Hubert Leslie

Portrait of Hubert (7k Jpeg)

A portrait of Hubert Leslie by Rex Cowgill. I'm almost tempted to add the famous grin!

"May fortune always smile on you
Like me, from (y)ear to (y)ear!"

(Hubert Leslie, 1948)

Hubert Leslie is without doubt one of my favourite artists. His work provides a continuing source of inspiration for me, both as artist and entertainer.

Almost all Mr Leslie's silhouettes (some 30,000 of them) were cut during his "Brighton Pier" years (1921-36). Like Edouart and others before him, Mr Leslie was meticulous about keeping his duplicates, which he pasted into albums right there on the pier as he made them. The great advantage of this was that he was able to ask his subjects to sign their own portraits in his book! These duplicate albums (some 20 or so I believe) were donated to The National Portrait Gallery in London on his death, where they are now kept in storage. They form a fascinating collection, and I was fortunate to be able to spend some time studying these duplicates when I first started cutting silhouettes myself.

Leslie Ladies (32k jpeg)

Two ladies by Hubert Leslie, c.1930

Hubert Leslie's silhouettes are characterized by a deftness of touch and economy of style. Like many artists of his day he relied on a rough pencil outline on the reverse of his silhouettes, which he then mostly ignored in a freehand cutting of the person! His use of elegant cuts to indicate arms and legs is his hallmark, quite different from the busy slash-cutting of his contemporaries such as Baron Scotford and Peggy Newell. In my opinion Hubert Leslie is every bit the equal of more famous earlier artists (such as Edouart).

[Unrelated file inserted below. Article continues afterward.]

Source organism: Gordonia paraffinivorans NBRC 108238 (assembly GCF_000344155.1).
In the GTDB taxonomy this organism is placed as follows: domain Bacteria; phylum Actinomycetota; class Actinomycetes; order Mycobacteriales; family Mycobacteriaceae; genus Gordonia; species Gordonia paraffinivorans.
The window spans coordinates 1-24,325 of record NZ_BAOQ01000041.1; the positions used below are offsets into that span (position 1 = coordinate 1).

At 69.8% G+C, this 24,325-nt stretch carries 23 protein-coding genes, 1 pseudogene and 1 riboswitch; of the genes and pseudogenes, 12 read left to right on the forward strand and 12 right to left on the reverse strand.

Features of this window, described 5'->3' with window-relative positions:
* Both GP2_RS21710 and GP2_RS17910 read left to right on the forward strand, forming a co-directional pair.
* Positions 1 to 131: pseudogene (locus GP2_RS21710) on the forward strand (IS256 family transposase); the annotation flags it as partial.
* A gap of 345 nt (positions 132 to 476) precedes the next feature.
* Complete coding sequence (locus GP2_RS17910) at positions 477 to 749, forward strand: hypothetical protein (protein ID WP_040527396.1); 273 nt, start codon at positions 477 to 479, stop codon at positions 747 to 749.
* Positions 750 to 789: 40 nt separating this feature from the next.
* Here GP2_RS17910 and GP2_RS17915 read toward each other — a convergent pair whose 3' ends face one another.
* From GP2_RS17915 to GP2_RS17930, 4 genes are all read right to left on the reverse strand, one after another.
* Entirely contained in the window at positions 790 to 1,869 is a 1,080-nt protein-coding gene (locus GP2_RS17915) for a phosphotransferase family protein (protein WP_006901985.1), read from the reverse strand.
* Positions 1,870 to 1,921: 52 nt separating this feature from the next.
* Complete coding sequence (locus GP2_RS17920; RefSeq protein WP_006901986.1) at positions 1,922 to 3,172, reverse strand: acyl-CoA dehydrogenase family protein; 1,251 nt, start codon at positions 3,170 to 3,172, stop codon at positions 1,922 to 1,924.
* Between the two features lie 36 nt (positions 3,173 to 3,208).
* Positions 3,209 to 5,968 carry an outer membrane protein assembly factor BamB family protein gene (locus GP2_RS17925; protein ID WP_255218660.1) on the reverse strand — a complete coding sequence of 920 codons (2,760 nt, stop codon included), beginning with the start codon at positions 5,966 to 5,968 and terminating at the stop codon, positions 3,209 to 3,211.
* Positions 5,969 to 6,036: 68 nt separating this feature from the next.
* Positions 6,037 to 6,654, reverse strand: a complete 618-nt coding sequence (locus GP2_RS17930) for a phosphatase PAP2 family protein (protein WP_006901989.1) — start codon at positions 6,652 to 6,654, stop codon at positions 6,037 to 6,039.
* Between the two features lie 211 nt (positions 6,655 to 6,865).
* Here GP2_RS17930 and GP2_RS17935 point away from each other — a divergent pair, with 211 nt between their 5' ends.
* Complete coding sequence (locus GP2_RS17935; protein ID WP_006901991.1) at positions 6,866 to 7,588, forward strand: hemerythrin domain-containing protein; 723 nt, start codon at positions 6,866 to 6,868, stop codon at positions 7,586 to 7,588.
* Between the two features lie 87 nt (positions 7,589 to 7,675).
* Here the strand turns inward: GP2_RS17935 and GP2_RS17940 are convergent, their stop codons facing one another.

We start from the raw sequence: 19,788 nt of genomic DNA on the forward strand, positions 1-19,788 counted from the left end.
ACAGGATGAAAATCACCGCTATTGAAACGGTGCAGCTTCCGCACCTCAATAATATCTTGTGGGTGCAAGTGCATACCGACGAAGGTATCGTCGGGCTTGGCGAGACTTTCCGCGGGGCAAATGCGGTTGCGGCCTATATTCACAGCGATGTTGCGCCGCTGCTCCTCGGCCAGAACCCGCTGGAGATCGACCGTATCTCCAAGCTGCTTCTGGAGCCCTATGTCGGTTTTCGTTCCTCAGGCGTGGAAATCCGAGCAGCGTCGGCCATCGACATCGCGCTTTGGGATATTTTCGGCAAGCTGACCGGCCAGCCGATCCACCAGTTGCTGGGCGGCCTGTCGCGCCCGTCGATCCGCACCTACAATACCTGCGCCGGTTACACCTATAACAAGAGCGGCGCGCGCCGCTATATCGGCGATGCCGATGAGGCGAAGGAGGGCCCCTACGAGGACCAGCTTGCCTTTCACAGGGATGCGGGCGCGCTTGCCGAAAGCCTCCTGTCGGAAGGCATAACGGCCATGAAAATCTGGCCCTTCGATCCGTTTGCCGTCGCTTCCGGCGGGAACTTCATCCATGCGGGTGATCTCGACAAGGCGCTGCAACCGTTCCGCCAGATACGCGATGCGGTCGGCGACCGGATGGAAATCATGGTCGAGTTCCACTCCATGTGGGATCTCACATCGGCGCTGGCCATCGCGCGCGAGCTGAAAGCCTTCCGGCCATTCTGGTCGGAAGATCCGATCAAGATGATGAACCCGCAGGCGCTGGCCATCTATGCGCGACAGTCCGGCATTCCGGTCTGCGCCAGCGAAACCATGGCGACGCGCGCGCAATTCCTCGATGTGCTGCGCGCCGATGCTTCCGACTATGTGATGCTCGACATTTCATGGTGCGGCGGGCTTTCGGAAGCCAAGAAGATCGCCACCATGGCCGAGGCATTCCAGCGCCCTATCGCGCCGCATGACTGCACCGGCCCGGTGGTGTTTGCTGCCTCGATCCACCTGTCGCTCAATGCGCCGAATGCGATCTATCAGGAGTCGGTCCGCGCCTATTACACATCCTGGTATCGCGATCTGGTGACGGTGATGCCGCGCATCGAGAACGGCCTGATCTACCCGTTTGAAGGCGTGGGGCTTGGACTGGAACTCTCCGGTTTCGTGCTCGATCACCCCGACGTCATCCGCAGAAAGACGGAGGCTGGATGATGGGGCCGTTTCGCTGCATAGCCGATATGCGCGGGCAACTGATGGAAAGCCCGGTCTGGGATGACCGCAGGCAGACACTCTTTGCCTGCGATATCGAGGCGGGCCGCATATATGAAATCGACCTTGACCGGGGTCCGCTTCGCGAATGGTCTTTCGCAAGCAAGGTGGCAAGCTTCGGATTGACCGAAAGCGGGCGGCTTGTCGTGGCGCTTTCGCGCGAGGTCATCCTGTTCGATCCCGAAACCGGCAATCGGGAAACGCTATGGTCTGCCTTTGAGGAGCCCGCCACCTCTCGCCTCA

Man with wine glass (66k Jpeg)

Maurice Baring balances a wine glass on his head. A humourous silhouette by Hubert Leslie. This kind of on-the-spot cutting is at the heart of the joy people find in silhouettes.

On Art and Entertainment

Sylvia's silhouette (7k Jpeg)

S-s-sylvia's S-s-silhouette

"Sylvia seeks silhouettist's skill sketching self-same sitter's shadow, seen sideways. Some sixty seconds speed silently. Sylvia stands stock still, scarcely stirring. Soon, surveying subsequent scissored sciagraph, Sylvia smiles sweetly, showering small silver shillings, sixpences."

(Extract from "Sylvia's Silhouette" by Hubert Leslie)

After silhouettes, Hubert Leslie's other great talent was for alliteration, well, for playing with words in general. He was one of those people who could finish cryptic crosswords, something I could never manage! Throughout the 1940's he concentrated on his work as an entertainer, touring schools throughout England with a one man stage act called "Artful Art and Breathless Brainwaves" (one man and a drawing board...) This consisted, among other things, of a series of alliterations, often made up on the spot (or provided by the audience) which he would illustrate with rapid skethes and silhouettes.

Sylvia's silhouette (8k Jpeg)

"Famous French Fricasseur Frying Fine Fat Frogs over a Flaming Fiery Furnace"

One of the highlights of the show , would have been Mr Leslie's rendition of "S-s-sylvia's S-s-silhouette", a 1,300 word story, of which every single word begins with the letter "S"! This improbable feat would be enough for most people, but while telling the story he would simultaneously cut out a life-size silhouette of Sylvia herself, displaying it to the audience at the end. The story is divided into three parts; "Start", "Second Section" and "Sequel", before "Story Stops". I've tried reading the story out loud myself, but got into severe difficulties. The big problem must have been to keep the paper dry!

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©Charles Burns/ Edo Barn Site/ page was first created in September 1997 and last updated August 2012